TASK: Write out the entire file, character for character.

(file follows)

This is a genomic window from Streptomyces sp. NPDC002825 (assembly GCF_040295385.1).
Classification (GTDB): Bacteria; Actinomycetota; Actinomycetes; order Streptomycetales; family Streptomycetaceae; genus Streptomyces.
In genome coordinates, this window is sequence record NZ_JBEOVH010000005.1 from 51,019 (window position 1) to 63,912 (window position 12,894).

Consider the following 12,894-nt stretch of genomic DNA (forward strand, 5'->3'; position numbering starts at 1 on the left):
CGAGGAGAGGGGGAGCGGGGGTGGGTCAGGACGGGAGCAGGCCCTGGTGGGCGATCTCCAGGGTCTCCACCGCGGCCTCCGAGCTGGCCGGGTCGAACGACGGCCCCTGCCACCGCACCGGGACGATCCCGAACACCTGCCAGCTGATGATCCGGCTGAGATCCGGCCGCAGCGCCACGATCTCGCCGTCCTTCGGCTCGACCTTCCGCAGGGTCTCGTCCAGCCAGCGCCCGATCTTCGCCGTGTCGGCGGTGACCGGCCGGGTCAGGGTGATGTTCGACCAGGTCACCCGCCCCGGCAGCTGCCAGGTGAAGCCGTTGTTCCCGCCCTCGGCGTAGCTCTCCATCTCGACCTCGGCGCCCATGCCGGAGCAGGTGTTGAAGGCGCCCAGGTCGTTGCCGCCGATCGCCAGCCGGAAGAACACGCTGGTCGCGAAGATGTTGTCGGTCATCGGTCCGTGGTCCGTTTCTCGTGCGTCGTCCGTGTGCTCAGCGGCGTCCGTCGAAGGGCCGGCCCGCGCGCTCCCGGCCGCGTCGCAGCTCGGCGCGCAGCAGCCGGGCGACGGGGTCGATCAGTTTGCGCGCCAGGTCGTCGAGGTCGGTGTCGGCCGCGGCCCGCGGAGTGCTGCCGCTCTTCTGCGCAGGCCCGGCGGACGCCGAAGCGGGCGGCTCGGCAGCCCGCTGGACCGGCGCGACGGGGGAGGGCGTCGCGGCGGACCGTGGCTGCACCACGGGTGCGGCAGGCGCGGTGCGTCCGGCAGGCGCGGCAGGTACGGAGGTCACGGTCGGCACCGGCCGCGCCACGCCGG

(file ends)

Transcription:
This is a genomic window from Streptomyces sp. NPDC002825 (assembly GCF_040295385.1).
Classification (GTDB): Bacteria; Actinomycetota; Actinomycetes; order Streptomycetales; family Streptomycetaceae; genus Streptomyces.
In genome coordinates, this window is sequence record NZ_JBEOVH010000005.1 from 51,019 (window position 1) to 63,912 (window position 12,894).

Consider the following 12,894-nt stretch of genomic DNA (forward strand, 5'->3'; position numbering starts at 1 on the left):
CGAGGAGAGGGGGAGCGGGGGTGGGTCAGGACGGGAGCAGGCCCTGGTGGGCGATCTCCAGGGTCTCCACCGCGGCCTCCGAGCTGGCCGGGTCGAACGACGGCCCCTGCCACCGCACCGGGACGATCCCGAACACCTGCCAGCTGATGATCCGGCTGAGATCCGGCCGCAGCGCCACGATCTCGCCGTCCTTCGGCTCGACCTTCCGCAGGGTCTCGTCCAGCCAGCGCCCGATCTTCGCCGTGTCGGCGGTGACCGGCCGGGTCAGGGTGATGTTCGACCAGGTCACCCGCCCCGGCAGCTGCCAGGTGAAGCCGTTGTTCCCGCCCTCGGCGTAGCTCTCCATCTCGACCTCGGCGCCCATGCCGGAGCAGGTGTTGAAGGCGCCCAGGTCGTTGCCGCCGATCGCCAGCCGGAAGAACACGCTGGTCGCGAAGATGTTGTCGGTCATCGGTCCGTGGTCCGTTTCTCGTGCGTCGTCCGTGTGCTCAGCGGCGTCCGTCGAAGGGCCGGCCCGCGCGCTCCCGGCCGCGTCGCAGCTCGGCGCGCAGCAGCCGGGCGACGGGGTCGATCAGTTTGCGCGCCAGGTCGTCGAGGTCGGTGTCGGCCGCGGCCCGCGGAGTGCTGCCGCTCTTCTGCGCAGGCCCGGCGGACGCCGAAGCGGGCGGCTCGGCAGCCCGCTGGACCGGCGCGACGGGGGAGGGCGTCGCGGCGGACCGTGGCTGCACCACGGGTGCGGCAGGCGCGGTGCGTCCGGCAGGCGCGGCAGGTACGGAGGTCACGGTCGGCACCGGCCGCGCCACGCCGG